Bringing back Fela: Why it is time for artistes to also speak through their art in the #EndSARS movement

Even the most insentient person in the country knows that a revolution is already being brewed. Such is the magnitude and intensity of the protests that have engulfed major cities in Nigeria. What seemed like a usual social media hashtag movement escalated into a full-blown demonstration, the like of which this generation has never seen.

The role of entertainers, celebrities and influencers alike cannot be downplayed. Falz and Runtown deserved the applause they got for taking the lead in what, in hindsight, set the tone for the nature of the protests which have lasted for close to a week now.

Across the globe, Nigerian celebrities were seen putting their influence to use with Wizkid spotted in London, Adekunle Gold in Houston, Dice Ailes in Canada, among many others. In Nigeria, the base, influence heavyweights came out in droves. The manner in which seemingly squeaky-clean celebrities hugged rugged activities inspired their fans to follow in their footsteps.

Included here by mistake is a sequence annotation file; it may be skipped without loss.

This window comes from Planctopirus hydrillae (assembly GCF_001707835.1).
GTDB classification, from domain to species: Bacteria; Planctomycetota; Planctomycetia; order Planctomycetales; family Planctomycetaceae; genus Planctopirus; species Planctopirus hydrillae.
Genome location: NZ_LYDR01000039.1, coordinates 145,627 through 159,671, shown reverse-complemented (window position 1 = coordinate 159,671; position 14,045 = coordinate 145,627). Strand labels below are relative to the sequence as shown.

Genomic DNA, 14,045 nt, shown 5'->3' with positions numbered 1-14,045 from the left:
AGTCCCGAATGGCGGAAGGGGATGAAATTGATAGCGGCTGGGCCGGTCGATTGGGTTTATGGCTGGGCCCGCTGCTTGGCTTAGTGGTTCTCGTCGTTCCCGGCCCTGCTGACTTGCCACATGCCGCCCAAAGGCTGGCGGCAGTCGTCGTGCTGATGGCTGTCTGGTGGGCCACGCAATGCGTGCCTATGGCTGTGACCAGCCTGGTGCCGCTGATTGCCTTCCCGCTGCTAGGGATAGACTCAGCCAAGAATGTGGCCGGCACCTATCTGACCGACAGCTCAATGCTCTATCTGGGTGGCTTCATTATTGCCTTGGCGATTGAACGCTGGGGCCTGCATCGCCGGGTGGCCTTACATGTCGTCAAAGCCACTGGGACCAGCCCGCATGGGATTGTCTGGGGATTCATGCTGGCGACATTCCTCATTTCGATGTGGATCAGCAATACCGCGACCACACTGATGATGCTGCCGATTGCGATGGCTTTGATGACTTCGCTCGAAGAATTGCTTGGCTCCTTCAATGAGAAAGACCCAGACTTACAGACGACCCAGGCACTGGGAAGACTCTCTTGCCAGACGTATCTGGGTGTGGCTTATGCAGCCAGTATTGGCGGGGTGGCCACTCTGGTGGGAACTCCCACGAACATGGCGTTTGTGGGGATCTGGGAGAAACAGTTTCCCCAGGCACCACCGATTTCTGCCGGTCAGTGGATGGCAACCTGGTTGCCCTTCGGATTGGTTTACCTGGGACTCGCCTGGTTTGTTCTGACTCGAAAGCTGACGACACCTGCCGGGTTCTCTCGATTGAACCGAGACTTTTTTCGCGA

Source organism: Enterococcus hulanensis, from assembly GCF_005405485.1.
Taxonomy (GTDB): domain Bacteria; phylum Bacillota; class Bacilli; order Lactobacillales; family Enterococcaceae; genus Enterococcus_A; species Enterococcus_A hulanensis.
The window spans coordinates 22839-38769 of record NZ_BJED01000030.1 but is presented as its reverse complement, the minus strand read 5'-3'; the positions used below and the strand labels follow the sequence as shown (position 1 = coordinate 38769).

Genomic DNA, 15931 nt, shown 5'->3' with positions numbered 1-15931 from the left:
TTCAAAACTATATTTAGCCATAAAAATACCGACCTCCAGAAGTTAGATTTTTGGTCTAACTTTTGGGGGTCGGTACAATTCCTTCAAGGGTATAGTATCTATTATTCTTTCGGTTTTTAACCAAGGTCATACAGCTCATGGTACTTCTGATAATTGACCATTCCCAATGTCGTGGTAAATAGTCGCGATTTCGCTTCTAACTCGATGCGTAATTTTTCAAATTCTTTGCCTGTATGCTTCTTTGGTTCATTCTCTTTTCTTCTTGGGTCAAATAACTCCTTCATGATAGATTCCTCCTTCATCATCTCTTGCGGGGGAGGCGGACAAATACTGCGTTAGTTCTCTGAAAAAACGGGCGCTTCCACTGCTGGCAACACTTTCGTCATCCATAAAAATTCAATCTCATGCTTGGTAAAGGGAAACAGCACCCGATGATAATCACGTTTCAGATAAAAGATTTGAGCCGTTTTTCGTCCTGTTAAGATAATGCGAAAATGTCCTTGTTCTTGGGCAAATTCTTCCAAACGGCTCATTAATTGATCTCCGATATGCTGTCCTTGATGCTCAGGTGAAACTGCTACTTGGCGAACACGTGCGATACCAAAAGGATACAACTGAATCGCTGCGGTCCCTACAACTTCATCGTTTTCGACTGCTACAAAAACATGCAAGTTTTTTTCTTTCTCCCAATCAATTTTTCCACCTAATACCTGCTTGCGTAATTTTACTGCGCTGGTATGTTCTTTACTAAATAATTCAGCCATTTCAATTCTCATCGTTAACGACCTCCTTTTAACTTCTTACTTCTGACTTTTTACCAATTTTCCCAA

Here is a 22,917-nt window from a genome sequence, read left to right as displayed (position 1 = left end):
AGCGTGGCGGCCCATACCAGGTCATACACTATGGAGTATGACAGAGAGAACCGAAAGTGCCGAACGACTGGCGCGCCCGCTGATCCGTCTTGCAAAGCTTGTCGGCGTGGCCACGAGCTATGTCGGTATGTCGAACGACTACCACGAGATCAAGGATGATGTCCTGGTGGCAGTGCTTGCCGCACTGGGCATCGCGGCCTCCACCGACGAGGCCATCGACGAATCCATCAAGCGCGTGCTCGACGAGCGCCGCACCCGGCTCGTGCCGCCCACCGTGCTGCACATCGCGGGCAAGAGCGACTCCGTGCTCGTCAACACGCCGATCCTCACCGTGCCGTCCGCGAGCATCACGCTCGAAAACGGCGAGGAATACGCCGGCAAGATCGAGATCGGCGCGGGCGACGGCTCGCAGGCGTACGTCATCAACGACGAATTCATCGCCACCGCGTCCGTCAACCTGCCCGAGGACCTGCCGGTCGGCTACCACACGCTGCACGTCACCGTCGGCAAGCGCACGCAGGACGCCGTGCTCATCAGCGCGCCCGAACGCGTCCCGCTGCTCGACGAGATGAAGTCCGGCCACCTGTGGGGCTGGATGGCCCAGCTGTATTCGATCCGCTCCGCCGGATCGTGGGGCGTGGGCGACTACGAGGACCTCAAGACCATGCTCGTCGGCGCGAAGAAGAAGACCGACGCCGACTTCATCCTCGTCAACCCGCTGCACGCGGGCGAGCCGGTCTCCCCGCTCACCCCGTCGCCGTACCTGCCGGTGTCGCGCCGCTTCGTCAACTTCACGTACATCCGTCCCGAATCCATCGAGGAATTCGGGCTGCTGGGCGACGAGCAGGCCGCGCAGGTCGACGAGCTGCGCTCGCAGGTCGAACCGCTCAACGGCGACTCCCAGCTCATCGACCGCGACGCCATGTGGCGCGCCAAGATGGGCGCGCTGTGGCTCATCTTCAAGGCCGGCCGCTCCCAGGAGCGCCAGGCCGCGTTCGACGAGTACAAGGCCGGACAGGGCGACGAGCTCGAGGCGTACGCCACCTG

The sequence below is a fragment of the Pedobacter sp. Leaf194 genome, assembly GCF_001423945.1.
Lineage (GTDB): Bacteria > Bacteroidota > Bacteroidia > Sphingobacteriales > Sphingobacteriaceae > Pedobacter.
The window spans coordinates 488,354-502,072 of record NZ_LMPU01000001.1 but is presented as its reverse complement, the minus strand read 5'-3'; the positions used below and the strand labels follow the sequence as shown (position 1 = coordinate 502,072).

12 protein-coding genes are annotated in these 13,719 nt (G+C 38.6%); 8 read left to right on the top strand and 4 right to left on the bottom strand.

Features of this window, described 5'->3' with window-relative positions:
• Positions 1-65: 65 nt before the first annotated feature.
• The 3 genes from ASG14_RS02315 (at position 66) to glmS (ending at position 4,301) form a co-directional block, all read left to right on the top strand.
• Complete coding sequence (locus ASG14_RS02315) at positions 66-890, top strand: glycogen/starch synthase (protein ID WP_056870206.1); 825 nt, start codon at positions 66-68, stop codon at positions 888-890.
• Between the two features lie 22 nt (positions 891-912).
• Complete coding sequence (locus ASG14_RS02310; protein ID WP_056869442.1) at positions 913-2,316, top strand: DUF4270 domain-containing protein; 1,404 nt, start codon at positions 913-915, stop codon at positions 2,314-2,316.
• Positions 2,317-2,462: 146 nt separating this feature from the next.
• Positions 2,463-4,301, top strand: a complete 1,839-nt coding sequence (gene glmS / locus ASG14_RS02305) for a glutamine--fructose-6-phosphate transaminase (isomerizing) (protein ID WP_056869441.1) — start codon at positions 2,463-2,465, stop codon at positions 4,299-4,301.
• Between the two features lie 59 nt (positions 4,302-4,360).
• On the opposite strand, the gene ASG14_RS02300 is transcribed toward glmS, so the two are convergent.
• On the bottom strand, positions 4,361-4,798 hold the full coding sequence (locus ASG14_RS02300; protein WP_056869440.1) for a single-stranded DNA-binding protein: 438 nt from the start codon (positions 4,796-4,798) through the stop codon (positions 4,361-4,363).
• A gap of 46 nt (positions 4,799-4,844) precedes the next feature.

Mentioning names may not be necessary as their names and faces have continued to grace social media pages. From securing meetings with government authorities to facilitating the release of arrested protesters and contributing resources towards the sustenance of protests, the impact of our entertainers has been felt across board.

In recent times, some have taken to the studio to voice their concerns and interests. However, with the direction of these protests and the astute organisation which has been on display, it may be time to consider an idea which was championed by Afrobeat legend, Fela Anikulapo, in the ‘80s – performance activism.

With an array of musicians committed to the cause, an audience of Police-frustrated youth and a Federal Government with a recalcitrant disposition, the ingredients appear complete for the recipe of performance activism. Many artistes in this dispensation have often referenced Fela as their idol and it would be a good time to follow in the footsteps of the iconic activist and musician.

Fela was the kind who never held back in criticising the government of the day and considering that no tangible action had been taken other than replacing SARS with SWAT, the stage is perhaps set for an invocation of the legendary singer.

Alongside plans to occupy major locations in the country with live football streaming, night parties and games, a concert to further the cause in the universal language of music is one which should be included as well.

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